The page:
I find the whole process of songwriting to be utterly fascinating. That's probably why I keep at it. Songs come in so many ways, from so many disparate places, and at the strangest of times. I'm always interested in documenting that moment when a song happens, like catching a firefly in a jar. Of course, I rarely do document the moment, because I'd rather be playing my new song.
This is one of the only songs I know of where I took the time to document how a song happened as clearly as I could. And I'm glad I did, because I had completely forgotten the circumstances until this old note resurfaced:
"Tambourines. Fire pits. Paper boats. Snap peas. Snow flakes. Bay windows. Porch swings. Dance routines. Macaroni necklaces. High fives. Rotary phones. Flying lady bugs. Ferris wheels. Extra buttons. Crooked teeth. Bearded women. Dust drawings. Fabric stores. Turtle faces. Sleep overs. Mixed tapes. Grandmothers. Freckles. Lily pads. Windpipes. Farmers tans. Anyone willing to play the shakers in a band. The day I was so in love I mistook the nuclear power plant for a lighthouse. French kisses. The smell of a dogs paw. Thumb wars. Letters in the mailbox. The things we never ordered, but still arrived. Riding in the back of a pick up truck beneath that wanting Colorado sky. Banjo strings. Best friends. Pansies. Hummingbirds. Hail collections. Reasons to stay alive.'' - Andrea Gibson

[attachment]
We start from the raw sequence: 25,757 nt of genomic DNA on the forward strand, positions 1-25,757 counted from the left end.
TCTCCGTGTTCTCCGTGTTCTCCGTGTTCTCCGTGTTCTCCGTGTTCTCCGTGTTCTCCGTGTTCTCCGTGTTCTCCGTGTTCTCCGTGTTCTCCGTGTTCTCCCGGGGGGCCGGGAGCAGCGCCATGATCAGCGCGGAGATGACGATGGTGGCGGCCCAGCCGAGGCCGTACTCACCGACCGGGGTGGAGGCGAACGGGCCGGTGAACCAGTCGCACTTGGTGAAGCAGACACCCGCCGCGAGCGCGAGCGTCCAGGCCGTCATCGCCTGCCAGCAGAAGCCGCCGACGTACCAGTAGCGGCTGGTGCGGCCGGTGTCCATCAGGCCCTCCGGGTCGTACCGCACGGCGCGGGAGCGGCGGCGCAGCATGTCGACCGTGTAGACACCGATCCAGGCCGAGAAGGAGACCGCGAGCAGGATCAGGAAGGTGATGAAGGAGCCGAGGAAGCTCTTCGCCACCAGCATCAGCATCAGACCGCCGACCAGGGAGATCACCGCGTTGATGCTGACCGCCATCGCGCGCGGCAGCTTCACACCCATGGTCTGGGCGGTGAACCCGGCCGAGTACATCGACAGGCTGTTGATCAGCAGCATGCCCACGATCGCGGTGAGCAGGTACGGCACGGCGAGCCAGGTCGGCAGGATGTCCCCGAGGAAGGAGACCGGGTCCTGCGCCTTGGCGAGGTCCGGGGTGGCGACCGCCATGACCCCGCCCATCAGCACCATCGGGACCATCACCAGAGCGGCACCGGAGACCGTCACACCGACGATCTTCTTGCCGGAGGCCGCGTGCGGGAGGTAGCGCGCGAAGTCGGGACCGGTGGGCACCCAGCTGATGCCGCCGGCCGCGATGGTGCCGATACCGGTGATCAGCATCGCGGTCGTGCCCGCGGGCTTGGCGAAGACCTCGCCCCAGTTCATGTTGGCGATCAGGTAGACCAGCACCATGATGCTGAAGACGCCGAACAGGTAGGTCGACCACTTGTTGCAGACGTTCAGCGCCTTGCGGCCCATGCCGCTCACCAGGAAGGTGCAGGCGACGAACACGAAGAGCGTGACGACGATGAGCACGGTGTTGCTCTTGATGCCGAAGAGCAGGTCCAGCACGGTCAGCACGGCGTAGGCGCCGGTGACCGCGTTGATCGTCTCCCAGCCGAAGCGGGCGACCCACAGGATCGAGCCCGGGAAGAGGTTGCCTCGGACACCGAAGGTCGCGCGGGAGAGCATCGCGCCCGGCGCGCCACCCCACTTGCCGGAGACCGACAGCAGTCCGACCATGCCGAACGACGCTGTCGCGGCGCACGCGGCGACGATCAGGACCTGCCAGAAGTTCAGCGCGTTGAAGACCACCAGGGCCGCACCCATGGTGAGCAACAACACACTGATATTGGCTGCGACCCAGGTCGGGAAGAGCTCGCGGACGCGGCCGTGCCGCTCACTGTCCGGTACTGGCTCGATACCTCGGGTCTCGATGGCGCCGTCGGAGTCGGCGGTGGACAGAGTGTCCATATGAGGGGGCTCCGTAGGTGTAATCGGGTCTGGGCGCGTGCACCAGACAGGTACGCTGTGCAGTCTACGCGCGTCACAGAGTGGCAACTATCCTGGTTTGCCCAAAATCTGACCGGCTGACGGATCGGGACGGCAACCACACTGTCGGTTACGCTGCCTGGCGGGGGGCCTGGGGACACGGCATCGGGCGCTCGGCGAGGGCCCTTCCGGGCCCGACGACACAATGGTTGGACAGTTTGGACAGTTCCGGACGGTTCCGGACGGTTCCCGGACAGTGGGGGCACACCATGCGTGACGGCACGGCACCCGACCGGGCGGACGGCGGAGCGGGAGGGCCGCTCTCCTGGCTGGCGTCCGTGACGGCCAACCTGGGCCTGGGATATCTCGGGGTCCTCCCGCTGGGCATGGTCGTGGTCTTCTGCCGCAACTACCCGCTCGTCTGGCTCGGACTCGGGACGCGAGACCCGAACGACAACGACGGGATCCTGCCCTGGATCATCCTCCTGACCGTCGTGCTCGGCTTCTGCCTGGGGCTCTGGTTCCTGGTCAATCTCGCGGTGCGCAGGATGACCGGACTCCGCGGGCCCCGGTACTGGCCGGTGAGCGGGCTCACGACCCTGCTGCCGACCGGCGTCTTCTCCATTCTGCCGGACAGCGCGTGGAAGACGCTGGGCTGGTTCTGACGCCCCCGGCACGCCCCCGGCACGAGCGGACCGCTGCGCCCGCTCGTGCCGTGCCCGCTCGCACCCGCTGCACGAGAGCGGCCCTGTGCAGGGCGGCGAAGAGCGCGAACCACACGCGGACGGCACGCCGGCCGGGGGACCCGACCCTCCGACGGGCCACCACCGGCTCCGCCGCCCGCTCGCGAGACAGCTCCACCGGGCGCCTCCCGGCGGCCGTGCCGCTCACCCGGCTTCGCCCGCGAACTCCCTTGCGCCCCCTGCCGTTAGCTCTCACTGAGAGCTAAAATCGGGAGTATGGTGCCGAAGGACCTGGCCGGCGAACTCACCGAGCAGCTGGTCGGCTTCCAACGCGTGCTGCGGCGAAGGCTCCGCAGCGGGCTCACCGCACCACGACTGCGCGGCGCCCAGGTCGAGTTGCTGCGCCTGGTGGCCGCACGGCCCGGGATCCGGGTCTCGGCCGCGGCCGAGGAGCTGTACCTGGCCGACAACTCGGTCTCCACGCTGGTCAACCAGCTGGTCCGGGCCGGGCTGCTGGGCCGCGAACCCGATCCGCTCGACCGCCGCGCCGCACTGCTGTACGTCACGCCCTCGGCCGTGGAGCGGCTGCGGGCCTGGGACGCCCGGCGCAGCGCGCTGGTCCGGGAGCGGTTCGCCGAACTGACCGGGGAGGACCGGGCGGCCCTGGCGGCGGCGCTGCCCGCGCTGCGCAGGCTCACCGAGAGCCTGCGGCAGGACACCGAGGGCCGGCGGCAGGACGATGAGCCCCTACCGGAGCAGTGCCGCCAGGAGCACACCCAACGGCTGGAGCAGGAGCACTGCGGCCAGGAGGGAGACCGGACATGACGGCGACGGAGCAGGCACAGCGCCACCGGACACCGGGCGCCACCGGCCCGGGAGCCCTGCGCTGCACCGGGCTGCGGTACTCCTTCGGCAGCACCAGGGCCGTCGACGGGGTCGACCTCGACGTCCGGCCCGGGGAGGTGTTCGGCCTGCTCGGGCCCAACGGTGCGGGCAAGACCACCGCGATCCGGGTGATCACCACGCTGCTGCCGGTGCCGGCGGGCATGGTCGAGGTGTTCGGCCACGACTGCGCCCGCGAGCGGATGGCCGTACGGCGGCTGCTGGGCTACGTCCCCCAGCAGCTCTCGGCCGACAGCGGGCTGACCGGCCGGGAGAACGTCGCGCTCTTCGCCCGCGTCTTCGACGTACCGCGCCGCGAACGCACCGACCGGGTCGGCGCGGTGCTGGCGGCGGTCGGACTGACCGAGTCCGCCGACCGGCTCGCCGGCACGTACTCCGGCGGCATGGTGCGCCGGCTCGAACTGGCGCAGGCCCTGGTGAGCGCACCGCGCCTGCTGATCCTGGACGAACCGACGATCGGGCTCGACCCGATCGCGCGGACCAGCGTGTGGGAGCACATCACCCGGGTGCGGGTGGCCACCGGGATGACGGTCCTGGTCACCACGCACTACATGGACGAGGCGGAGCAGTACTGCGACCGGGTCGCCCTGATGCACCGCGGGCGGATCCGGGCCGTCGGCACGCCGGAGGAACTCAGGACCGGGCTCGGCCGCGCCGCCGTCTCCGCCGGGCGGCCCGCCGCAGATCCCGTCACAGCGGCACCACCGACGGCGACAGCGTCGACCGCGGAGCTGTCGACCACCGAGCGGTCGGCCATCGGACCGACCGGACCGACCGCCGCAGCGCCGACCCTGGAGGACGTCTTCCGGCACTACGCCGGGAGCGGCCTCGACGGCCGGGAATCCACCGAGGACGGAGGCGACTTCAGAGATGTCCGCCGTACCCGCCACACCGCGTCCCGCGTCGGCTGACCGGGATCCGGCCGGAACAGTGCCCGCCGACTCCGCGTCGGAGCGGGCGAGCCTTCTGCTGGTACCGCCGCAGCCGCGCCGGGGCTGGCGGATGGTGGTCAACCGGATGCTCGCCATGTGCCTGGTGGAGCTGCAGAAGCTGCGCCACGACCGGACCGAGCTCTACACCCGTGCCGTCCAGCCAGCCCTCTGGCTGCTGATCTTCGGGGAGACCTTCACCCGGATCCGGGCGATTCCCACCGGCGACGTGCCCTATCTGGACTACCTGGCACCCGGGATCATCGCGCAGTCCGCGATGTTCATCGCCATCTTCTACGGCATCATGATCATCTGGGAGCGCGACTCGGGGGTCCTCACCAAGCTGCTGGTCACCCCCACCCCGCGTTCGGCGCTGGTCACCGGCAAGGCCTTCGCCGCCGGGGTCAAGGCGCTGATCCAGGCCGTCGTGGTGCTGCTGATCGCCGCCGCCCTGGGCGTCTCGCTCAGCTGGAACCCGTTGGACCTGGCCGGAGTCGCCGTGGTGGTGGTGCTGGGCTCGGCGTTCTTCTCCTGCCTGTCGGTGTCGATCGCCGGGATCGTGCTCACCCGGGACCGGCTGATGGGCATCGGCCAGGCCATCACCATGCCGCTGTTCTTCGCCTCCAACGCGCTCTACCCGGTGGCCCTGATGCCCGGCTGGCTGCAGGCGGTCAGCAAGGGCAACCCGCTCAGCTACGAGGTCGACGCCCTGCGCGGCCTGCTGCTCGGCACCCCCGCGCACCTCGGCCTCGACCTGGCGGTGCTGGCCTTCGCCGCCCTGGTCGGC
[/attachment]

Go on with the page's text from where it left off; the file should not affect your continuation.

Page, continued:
I wrote this song in about ten minutes one morning, after reading the above, which was a stream of consciousness Facebook post written by Andrea Gibson. The chords and picking pattern naturally suggested themselves when I brought the lyrics and melody to the guitar. The bridge was preexisting and originally intended for a different song. The idea of a sky swallowing you whole is an image that first appeared in my diary during a trip through the Nevada desert six years ago, and it has since appeared in a lot of my fiction and personal narrative, but never a song. There are many states known for their big sky, but few sound as pleasing to sing as Colorado, so it stuck.
And now that you know all that backstory, here's the song, recorded just after sunrise: